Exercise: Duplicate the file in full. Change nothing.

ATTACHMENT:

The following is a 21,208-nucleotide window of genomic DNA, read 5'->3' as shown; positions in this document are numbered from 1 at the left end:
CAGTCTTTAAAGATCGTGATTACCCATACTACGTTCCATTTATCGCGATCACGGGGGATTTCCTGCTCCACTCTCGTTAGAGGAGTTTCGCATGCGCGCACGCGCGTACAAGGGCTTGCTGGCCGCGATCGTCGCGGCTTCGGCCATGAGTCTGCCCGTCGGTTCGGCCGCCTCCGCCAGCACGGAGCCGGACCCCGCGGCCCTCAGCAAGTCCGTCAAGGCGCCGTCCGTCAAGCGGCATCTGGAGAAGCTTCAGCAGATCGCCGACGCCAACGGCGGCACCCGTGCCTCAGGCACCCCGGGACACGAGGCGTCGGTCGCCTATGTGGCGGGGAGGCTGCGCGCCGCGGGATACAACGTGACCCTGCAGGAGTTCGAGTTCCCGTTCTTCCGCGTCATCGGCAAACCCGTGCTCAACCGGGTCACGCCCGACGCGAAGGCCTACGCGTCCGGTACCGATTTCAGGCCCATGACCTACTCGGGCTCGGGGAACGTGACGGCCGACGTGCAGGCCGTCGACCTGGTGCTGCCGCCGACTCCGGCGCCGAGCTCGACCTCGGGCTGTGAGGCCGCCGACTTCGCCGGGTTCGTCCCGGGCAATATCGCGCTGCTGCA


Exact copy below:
The following is a 21,208-nucleotide window of genomic DNA, read 5'->3' as shown; positions in this document are numbered from 1 at the left end:
CAGTCTTTAAAGATCGTGATTACCCATACTACGTTCCATTTATCGCGATCACGGGGGATTTCCTGCTCCACTCTCGTTAGAGGAGTTTCGCATGCGCGCACGCGCGTACAAGGGCTTGCTGGCCGCGATCGTCGCGGCTTCGGCCATGAGTCTGCCCGTCGGTTCGGCCGCCTCCGCCAGCACGGAGCCGGACCCCGCGGCCCTCAGCAAGTCCGTCAAGGCGCCGTCCGTCAAGCGGCATCTGGAGAAGCTTCAGCAGATCGCCGACGCCAACGGCGGCACCCGTGCCTCAGGCACCCCGGGACACGAGGCGTCGGTCGCCTATGTGGCGGGGAGGCTGCGCGCCGCGGGATACAACGTGACCCTGCAGGAGTTCGAGTTCCCGTTCTTCCGCGTCATCGGCAAACCCGTGCTCAACCGGGTCACGCCCGACGCGAAGGCCTACGCGTCCGGTACCGATTTCAGGCCCATGACCTACTCGGGCTCGGGGAACGTGACGGCCGACGTGCAGGCCGTCGACCTGGTGCTGCCGCCGACTCCGGCGCCGAGCTCGACCTCGGGCTGTGAGGCCGCCGACTTCGCCGGGTTCGTCCCGGGCAATATCGCGCTGCTGCA